that could ultimately hurl us to other worlds in... in some sort of
spaceship. And the men that reach out into space will be able to find
ways to feed the hungry millions of the world and the cure their
diseases. They will be able to find a way give each other hope and a
common future. And those are the days worth living for."
- Edith Keeler
When an accident causes Dr. McCoy to go
temporarily insane, he escapes to a strange planet and jumps through
a time portal left behind by a superior, vanished civilization. McCoy
ends up in the United States during the Great Depression,
accidentally changes history and destroys the time line. Kirk and
Spock follow him to prevent the disaster, but the price to do so is high.
Director: Joseph Pevney
Writer: Harlan Ellison
Guest starring: Joan Collins, Carey
Loftin, Mary Statier, Bobby Bass, Michael Barrier, David Perna, John
Harmon, Hal Baylor, Bart La Rue
When William Shatner and Joan Collins are
walking together on the street, they pass in front of a shop with the
name Floyd's Barber Shop clearly painted on the window. This is the
same Floyd's Barber Shop which is often seen on The Andy Griffith
Show (1960), adjacent to the sheriff's office, in the town of Mayberry.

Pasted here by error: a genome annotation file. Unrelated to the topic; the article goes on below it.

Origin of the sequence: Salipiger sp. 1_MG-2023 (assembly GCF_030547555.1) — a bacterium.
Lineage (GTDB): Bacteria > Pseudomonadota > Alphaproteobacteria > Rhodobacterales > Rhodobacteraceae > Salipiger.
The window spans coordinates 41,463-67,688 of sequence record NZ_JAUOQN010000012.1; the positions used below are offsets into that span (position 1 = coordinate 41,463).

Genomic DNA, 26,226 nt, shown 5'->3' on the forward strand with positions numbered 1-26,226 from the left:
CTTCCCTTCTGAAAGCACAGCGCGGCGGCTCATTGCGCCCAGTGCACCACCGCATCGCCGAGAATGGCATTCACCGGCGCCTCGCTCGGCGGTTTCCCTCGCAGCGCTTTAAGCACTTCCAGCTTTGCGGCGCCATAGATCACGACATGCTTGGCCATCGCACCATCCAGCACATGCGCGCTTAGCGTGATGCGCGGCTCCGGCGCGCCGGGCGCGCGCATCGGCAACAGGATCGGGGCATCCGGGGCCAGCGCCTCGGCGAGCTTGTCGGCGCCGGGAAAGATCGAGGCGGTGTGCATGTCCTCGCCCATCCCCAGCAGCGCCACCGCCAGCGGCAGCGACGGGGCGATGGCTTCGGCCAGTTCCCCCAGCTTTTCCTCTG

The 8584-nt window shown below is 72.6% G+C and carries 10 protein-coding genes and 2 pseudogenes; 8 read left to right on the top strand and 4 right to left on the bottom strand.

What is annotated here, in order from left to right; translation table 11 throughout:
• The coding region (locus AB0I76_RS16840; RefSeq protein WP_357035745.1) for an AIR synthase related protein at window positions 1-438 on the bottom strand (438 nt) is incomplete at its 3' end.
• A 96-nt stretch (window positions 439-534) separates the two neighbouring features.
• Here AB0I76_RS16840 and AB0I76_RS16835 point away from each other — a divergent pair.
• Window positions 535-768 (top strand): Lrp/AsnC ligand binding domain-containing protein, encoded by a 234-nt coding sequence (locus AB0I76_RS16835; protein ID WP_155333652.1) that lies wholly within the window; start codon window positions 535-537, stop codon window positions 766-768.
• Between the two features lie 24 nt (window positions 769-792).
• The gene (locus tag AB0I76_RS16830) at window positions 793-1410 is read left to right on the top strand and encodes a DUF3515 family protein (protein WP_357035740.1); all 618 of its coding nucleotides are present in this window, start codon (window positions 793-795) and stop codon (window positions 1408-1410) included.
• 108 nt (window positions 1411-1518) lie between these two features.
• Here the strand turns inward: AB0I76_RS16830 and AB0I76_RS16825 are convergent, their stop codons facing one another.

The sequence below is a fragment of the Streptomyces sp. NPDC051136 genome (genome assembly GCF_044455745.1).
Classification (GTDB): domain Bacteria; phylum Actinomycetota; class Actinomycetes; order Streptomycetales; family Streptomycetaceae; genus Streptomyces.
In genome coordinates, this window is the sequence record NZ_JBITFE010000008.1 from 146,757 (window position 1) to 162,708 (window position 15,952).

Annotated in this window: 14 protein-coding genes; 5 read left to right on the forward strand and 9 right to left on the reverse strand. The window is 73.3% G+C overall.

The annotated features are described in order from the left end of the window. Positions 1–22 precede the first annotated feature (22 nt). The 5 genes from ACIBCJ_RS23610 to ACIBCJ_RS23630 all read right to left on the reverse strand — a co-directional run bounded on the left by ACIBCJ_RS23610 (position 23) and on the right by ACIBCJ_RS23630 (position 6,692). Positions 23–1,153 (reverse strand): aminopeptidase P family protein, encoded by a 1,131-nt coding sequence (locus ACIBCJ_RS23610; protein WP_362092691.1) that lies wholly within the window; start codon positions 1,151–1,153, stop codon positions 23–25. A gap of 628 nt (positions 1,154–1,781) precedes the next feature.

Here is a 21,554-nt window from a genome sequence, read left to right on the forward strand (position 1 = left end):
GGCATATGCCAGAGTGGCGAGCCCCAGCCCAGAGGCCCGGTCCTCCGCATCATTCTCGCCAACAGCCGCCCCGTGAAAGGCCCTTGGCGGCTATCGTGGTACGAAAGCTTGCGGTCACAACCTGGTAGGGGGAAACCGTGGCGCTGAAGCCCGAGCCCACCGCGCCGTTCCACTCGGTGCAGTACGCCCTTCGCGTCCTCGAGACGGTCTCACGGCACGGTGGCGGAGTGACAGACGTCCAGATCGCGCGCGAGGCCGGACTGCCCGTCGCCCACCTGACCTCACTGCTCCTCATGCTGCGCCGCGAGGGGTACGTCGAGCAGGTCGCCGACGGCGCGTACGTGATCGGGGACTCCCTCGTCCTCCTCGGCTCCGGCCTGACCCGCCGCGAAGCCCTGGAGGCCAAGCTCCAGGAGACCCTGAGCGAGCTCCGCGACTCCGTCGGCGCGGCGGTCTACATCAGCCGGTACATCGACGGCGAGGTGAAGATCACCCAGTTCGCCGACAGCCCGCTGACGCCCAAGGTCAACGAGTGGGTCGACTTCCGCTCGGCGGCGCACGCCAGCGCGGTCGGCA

The title of this episode refers to both
the dead city on the time planet and New York itself, where the
timeline will either be restored or disrupted. In Harlan Ellison's
original script, Kirk, upon first seeing the city sparkling like a
jewel on a high mountaintop, reverently says it looks like "a
city on the edge of forever". In Ellison's first treatment for
this episode, the city they travelled back in time to was Chicago.
In Harlan Ellison's original script was
extensively rewritten by D.C. Fontana at Gene Roddenberry's behest.
Ellison was very unhappy about this, even though the episode won
numerous awards (including Hugo Award for Best Dramatic Presentation)
and is regarded as one of the classics. Originally, then-story editor